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Peeping Tom (1960)

Not Rated | | Drama, Horror, Thriller | 15 May 1962 (USA)
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A young man murders women, using a movie camera to film their dying expressions of terror.

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(original story), (screenplay)
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Cast

Complete credited cast:
...
Mark Lewis (as Carl Boehm)
...
Vivian
...
Maxine Audley ...
Brenda Bruce ...
Dora
Miles Malleson ...
Elderly Gentleman Customer
...
Arthur Baden
Martin Miller ...
Dr. Rosen
...
Don Jarvis
Jack Watson ...
Chief Insp. Gregg
...
Pauline Shields (as Shirley Ann Field)
Pamela Green ...
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Storyline

Mark Lewis, works as a focus puller in a British film studio. On his off hours, he supplies a local porno shop with cheesecake photos and also dabbles in filmmaking. A lonely, unfriendly, sexually repressed fellow, Mark is obsessed with the effects of fear and how they are registered on the face and behavior of the frightened. This obsession dates from the time when, as a child, he served as the subject of some cold-blooded experiments in the psychology of terror conducted by his own scientist father. As a grown man, Mark becomes a compulsive murderer who kills women and records their contorted features and dying gasps on film. His ongoing project is a documentary on fear. With 16mm camera in hand, he accompanies a prostitute to her room and stabs her with a blade concealed in his tripod, all the while photographing her contorted face in the throes of terror and death. Alone in his room, he surrounds himself with the sights and sounds of terror: taped screams, black-and-white "home ... Written by alfiehitchie

Plot Summary | Plot Synopsis

Taglines:

An adventure into terror See more »

Genres:

Drama | Horror | Thriller

Certificate:

Not Rated | See all certifications »

Parents Guide:

 »
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Details

Country:

Language:

Release Date:

15 May 1962 (USA)  »

Also Known As:

Face of Fear  »

Box Office

Budget:

£135,000 (estimated)

Opening Weekend:

$77,752 (USA) (7 May 1999)

Gross:

$83,957 (USA) (20 August 1999)
 »

Company Credits

Production Co:

 »
Show detailed on  »

Technical Specs

Runtime:

| (cut)

Sound Mix:

(Westrex Recording System)

Color:

(Eastmancolor)

Aspect Ratio:

1.66 : 1
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Did You Know?

Trivia

Milly welcomes Mark with "Look who's here - Cecil Beaton!" in the first scene above the newsagents. Sir Cecil Beaton (1904 -1980) was a noted English fashion and portrait photographer. See more »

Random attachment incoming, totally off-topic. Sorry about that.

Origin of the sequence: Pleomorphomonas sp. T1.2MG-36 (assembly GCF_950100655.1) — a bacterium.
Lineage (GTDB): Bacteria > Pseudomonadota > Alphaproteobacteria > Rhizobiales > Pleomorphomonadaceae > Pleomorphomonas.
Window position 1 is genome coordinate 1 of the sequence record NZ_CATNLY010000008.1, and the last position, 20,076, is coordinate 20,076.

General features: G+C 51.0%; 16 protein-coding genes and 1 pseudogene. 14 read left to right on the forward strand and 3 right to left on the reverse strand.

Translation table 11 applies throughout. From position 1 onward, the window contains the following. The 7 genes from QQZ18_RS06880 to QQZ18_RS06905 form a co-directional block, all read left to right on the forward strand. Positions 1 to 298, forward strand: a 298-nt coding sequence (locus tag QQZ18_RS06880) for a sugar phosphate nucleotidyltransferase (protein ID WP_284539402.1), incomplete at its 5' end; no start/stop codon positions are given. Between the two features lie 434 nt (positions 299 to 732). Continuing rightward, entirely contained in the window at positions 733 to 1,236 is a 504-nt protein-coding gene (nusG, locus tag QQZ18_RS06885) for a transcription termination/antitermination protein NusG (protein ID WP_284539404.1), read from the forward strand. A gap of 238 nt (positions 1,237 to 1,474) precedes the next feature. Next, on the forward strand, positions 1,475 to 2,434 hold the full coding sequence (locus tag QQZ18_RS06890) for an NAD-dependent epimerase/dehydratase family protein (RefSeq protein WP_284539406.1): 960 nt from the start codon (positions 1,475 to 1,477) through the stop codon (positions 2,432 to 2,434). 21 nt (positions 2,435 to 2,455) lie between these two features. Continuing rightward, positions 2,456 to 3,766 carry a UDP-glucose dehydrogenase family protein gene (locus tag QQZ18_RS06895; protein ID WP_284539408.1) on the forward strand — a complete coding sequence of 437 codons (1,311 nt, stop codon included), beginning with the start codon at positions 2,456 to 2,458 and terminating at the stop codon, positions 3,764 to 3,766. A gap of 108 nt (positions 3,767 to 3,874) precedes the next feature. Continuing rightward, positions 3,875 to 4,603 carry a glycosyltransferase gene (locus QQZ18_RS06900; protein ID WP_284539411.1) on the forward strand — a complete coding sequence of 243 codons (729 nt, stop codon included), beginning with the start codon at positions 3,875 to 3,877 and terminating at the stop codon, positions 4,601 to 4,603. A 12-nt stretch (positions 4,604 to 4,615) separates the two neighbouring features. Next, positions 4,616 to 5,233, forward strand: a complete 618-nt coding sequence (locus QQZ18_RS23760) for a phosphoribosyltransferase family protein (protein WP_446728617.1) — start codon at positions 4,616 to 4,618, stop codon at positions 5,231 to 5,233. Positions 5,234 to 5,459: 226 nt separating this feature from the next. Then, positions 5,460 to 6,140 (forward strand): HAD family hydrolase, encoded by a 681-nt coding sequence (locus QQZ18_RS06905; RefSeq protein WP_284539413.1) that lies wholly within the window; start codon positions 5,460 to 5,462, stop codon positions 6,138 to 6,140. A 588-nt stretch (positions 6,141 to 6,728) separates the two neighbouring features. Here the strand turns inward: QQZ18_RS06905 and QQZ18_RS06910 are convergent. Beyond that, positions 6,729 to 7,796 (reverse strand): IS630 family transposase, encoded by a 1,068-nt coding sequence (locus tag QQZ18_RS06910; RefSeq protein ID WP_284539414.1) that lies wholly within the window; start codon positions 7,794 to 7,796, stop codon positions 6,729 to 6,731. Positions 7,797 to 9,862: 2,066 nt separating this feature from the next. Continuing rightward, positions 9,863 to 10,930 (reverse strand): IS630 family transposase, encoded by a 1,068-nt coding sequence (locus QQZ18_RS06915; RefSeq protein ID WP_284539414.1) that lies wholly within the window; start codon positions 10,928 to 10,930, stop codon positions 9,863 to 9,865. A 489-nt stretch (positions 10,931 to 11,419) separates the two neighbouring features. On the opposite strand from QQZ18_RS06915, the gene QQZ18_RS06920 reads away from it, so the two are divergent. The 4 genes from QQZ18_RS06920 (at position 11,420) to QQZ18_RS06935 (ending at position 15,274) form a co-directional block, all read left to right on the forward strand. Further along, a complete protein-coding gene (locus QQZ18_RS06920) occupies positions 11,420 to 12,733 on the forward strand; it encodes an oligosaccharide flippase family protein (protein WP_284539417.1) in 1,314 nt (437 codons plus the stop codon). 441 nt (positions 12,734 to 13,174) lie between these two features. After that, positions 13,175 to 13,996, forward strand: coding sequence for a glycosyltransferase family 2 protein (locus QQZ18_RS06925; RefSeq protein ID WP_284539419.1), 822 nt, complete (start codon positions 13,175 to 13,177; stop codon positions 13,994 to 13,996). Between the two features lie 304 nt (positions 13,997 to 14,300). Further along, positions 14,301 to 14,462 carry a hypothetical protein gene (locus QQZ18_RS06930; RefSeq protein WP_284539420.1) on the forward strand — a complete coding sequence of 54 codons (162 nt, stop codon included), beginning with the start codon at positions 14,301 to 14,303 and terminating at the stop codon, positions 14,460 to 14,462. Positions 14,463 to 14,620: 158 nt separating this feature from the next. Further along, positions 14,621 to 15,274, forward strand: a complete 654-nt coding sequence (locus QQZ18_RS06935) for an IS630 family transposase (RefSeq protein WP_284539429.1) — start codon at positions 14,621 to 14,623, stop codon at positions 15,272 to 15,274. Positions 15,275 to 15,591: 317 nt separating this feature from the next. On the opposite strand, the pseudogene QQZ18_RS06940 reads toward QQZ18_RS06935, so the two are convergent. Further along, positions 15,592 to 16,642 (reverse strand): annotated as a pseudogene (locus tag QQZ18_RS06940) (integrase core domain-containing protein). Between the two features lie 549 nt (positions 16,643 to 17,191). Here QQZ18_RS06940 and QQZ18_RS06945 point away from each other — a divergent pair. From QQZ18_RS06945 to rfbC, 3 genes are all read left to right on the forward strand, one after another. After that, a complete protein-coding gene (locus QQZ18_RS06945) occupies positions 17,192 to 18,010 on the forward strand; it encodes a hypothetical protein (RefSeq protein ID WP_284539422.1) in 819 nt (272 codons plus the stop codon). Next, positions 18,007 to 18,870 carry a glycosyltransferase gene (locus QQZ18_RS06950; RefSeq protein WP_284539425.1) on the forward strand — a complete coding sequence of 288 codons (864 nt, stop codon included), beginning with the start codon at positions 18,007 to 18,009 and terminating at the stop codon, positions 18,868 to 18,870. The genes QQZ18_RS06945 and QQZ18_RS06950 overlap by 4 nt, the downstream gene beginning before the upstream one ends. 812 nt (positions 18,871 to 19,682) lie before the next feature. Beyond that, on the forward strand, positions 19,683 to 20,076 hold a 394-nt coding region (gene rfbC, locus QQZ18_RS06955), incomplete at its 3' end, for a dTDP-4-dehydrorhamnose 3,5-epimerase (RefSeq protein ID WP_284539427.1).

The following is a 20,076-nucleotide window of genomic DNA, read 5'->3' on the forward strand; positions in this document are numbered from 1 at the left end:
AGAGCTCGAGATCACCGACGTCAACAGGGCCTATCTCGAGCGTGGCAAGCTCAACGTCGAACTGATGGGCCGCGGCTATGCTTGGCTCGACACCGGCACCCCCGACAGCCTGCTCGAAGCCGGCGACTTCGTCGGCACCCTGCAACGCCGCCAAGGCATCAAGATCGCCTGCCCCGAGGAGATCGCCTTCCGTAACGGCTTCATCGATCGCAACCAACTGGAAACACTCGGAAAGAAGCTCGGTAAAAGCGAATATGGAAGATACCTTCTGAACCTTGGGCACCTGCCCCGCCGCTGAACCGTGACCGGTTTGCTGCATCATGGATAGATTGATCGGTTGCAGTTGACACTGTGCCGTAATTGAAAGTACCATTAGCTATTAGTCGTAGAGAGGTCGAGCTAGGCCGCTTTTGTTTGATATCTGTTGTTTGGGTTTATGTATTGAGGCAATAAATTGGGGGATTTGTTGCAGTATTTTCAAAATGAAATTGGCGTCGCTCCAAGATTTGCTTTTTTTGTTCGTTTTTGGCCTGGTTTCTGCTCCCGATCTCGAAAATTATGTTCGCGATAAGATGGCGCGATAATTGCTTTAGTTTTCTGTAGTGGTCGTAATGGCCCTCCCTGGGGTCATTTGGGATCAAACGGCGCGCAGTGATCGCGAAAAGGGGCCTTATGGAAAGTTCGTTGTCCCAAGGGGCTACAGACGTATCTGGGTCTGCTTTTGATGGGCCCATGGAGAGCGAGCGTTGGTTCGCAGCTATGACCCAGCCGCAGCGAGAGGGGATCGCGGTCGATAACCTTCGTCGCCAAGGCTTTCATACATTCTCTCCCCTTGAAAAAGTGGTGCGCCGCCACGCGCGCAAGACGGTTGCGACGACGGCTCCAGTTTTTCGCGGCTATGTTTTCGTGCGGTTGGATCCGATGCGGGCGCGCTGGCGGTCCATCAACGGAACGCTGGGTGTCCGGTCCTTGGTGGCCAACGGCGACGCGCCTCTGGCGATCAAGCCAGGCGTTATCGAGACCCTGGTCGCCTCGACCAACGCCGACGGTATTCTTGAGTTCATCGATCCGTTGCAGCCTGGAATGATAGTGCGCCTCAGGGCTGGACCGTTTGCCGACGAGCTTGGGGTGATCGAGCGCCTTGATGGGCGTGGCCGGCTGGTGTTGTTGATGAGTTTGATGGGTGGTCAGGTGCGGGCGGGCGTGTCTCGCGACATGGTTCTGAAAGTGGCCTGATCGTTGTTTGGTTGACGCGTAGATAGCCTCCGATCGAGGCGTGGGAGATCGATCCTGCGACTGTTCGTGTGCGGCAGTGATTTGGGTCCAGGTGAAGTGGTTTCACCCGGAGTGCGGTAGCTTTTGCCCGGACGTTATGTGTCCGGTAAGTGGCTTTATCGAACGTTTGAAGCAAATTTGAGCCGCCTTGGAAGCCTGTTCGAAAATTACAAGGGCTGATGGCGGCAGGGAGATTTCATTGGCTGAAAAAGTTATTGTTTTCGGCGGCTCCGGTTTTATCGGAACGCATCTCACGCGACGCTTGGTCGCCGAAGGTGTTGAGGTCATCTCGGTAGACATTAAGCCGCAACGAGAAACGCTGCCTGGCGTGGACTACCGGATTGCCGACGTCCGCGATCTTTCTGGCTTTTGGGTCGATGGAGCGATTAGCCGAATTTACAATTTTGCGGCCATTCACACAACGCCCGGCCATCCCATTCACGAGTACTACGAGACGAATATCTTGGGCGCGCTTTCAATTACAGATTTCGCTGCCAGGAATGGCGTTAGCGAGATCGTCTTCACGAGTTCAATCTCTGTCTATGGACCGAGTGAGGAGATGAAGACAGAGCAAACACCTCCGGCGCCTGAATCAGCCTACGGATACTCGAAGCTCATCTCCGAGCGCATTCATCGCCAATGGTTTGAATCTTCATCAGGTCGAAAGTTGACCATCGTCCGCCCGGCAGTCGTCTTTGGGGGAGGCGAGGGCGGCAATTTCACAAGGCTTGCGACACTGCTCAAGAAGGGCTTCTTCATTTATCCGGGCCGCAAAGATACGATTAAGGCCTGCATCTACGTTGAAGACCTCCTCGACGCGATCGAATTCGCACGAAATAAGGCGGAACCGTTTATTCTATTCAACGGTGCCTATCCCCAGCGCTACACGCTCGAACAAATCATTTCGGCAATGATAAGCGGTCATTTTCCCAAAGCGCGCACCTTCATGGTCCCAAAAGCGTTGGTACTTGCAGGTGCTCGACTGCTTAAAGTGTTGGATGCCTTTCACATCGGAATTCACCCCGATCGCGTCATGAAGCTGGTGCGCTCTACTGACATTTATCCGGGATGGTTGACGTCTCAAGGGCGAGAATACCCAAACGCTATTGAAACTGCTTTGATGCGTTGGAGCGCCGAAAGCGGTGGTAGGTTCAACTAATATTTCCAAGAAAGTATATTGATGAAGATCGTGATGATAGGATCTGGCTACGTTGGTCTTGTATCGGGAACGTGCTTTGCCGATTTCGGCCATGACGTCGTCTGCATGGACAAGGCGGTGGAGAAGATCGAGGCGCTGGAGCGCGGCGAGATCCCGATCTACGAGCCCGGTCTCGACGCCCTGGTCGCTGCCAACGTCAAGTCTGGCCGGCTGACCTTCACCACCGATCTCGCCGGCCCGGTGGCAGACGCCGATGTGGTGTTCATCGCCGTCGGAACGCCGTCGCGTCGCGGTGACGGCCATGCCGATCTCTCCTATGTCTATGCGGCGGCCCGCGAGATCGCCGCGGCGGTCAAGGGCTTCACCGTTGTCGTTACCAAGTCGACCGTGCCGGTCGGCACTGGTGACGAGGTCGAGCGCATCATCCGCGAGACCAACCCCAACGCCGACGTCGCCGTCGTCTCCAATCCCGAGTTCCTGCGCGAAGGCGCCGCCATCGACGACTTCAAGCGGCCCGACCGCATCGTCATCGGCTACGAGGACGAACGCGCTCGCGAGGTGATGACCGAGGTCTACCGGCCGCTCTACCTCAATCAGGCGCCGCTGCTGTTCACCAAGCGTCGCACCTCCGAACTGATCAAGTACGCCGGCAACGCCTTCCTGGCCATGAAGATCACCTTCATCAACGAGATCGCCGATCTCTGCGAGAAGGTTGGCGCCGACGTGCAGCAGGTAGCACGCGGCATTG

Goofs

During the opening sequence we can see a shot of Mark's camera, showing that it is somewhat concealed in his coat, at chest level or lower. In the subsequent "first person" shots of the prostitute (supposedly showing what's being seen through the camera's viewfinder) it seems to have moved to eye level. See more »

Quotes

[first lines]
[Mark approaches the prostitute, covertly filming her]
Dora: It'll be two quid
See more »

Connections

Featured in Histoire(s) du cinéma: Toutes les histoires (1989) See more »

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User Reviews

 
"Did You Get the Point?"
7 December 2003 | by (Cyberia) – See all my reviews

Peeping Tom is a philosophical movie that investigates the nature of perception, rather than an edge-of-the seat thriller. The phrase "snuff films" hadn't even been invented in 1960, nor did videotape cameras exist, so the movie was far in advance of its time. You might be disappointed if you looking for pure excitement, you have to be willing to examine deeper issues.

Carl Bohm is perfect in the role of the killer, and his faint German accent (which might be interpreted as a. psychogenic speech defect) adds to the creepiness of his character. Instead of an over-the-top maniac (Jack Nicholson, are you listening?), he portrays a frightened and insecure little person who can only relate to the world by looking at it, preferably through a camera lens. It is easy to condemn him for his obsession with peeping, but -um- aren't we doing the same thing by watching this movie, or any movie? The most interesting movies are those that provoke such questions in us. This aspect also helps explain why Peeping Tom was so fiercely condemned in 1960.

(The scenes between Bohm and Massey remind me of those between Gustav Diesel and Louise Brooks in the last part of Pandora's Box (1928), and you can bet the Michael Powell was familiar with Pabst's work.)

The idea that scrutiny = punishment was explored by Michel Foucault in his book Surveiller et Punir, which I happened to read a long time ago. We will be finding out more about this as the "National Security State" draws closer. Anyway, here you have a powerless little guy who tries to feel the same sense of control by turning his camera - literally - into a murder-weapon. The technical details of this contrivance seem unrealistic, but the symbolism is so powerful they scarcely matter.

The hard-edged sound of late-50s cool jazz works very nicely in setting the atmosphere, similar to Town Without Pity (1960). Nowadays we tend to think of that era as idyllic, so its useful to remind ourselves of the dark edges that existed.


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